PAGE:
Who doesn't like eggs for dinner? Try some recipes
Once you've made friends with eggs again, invite them for supper. They can be charming dinner partners.
Around the world, the egg and its abundance of inexpensive protein is welcome at the table all day long with an amazing variety of companions.
In restaurants, breakfast for dinner has become so popular that the American Egg Board hosted a seminar on the topic. In grammar-crunching jargon, the Egg Board calls the reshuffling of meals "re-dayparting.'' Or as MBAs might say, eggs are being repurposed on a new platform.
That new platform is the dinner plate, and the eggs are more than retreads of sunny-side up specials with grits and sausage.
Not that there's anything wrong with that, but the main-course egg can dine out with lettuce and spinach, curried fish, tomato sauce and chicken stew. In the best cases, beyond Benedicts and souffles, the egg remains simple, be it fried, poached, hard-cooked or baked.
The drama is in its courageous partners or perhaps with adventuresome home cooks prompted by a tough economy or a low-carb diet. Yes, the prices of eggs have gone up, especially those from chickens who eat only organic and are allowed to roam free. But an 18-pack of store-brand eggs can still be had for less than $3. Such a deal.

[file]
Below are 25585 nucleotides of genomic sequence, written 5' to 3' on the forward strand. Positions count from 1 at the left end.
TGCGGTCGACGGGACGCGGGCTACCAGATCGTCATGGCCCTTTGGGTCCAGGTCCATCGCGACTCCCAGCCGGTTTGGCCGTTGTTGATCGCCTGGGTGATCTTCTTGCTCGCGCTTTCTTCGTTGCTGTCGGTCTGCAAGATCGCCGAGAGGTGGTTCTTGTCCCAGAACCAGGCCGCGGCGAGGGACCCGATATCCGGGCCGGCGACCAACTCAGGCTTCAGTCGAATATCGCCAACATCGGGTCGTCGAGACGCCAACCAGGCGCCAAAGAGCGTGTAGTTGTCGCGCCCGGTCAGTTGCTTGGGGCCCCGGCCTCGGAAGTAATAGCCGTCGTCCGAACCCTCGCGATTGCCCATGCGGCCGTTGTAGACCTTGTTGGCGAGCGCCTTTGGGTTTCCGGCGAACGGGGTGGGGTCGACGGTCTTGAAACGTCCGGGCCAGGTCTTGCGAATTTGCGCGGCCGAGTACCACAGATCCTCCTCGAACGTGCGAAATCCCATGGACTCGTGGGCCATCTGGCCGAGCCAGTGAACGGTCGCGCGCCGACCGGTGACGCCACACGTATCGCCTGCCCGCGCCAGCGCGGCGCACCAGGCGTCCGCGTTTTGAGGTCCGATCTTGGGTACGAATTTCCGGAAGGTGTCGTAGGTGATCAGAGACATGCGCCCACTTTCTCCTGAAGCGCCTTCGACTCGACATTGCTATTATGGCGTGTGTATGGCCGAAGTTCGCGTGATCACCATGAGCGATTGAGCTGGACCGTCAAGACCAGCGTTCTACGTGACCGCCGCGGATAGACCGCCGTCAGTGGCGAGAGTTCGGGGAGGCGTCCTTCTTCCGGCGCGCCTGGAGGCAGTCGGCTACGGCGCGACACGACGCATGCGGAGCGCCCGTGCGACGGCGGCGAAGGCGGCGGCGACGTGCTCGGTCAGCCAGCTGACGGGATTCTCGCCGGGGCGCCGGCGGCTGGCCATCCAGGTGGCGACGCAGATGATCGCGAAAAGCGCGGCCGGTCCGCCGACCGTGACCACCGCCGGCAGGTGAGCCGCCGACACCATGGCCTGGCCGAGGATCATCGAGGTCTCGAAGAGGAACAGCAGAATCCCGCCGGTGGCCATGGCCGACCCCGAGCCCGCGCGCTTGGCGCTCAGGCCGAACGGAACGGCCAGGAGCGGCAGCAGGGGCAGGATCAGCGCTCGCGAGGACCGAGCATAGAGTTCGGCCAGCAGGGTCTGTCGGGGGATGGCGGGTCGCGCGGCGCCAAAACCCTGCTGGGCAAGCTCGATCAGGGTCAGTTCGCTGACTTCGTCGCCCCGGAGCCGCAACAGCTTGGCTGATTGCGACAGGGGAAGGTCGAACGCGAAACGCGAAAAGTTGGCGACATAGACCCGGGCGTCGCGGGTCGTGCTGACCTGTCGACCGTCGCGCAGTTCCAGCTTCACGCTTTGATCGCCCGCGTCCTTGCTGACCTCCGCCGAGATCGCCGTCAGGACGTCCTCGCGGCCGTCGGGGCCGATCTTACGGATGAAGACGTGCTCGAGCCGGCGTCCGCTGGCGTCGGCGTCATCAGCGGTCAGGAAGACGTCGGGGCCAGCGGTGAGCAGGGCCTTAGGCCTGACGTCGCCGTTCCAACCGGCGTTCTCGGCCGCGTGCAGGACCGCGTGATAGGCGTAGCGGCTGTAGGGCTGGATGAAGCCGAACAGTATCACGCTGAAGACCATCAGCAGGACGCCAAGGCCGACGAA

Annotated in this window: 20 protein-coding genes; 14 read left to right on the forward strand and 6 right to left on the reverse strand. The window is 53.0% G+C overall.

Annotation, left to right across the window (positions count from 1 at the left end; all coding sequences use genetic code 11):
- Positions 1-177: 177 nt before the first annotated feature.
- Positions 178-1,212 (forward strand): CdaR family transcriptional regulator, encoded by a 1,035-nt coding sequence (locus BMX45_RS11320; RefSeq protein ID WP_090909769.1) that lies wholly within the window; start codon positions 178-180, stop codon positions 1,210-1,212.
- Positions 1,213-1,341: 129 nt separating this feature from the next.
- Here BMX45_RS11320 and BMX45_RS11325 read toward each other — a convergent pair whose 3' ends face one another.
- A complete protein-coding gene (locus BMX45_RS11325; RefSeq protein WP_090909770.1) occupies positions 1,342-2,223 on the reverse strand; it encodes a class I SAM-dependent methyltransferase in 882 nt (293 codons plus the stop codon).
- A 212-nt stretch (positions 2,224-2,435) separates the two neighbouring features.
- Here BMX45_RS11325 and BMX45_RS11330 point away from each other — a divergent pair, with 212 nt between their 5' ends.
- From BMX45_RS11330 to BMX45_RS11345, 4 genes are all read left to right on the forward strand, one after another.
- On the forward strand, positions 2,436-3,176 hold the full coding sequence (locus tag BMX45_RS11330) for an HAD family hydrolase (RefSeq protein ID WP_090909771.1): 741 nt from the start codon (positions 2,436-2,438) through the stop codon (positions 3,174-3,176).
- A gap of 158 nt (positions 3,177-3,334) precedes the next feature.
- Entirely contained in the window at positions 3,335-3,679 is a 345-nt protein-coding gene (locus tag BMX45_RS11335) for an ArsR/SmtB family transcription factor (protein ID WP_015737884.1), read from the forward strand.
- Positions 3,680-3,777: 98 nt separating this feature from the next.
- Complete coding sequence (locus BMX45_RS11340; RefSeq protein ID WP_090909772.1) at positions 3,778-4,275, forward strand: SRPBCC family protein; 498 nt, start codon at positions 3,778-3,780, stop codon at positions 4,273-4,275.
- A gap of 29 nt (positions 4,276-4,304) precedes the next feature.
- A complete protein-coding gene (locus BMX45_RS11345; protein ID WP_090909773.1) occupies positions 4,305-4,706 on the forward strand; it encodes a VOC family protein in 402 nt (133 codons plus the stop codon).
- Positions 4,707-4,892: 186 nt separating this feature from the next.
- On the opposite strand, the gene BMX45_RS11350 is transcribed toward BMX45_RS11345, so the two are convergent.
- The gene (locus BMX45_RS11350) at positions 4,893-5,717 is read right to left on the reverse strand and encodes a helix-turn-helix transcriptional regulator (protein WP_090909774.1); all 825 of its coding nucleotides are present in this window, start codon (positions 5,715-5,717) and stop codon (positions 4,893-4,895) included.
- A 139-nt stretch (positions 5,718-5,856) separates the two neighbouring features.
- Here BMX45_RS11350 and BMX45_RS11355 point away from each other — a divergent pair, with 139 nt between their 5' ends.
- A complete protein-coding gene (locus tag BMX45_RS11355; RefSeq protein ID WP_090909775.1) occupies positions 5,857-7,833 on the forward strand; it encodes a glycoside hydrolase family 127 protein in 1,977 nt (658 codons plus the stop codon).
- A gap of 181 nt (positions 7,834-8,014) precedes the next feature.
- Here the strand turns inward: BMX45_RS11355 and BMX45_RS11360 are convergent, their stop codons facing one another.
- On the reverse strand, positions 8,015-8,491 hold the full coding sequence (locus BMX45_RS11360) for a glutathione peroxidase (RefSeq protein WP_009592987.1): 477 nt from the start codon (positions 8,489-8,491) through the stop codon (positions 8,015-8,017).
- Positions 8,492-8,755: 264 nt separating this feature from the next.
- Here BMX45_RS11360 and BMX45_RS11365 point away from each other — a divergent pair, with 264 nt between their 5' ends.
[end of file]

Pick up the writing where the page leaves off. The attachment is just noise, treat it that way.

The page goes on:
Many health groups still frown at eggs. They encourage eating no more than two a week and using egg whites only or egg substitutes. The American Heart Association warns that the egg is also nutritionally troublesome because it's often consumed with butter, bacon and other fatty foods. New research, however, continues to challenge the link between dietary and plasma cholesterol. A study this spring by Harvard researchers concluded that an egg a day would not increase heart disease risks for healthy people.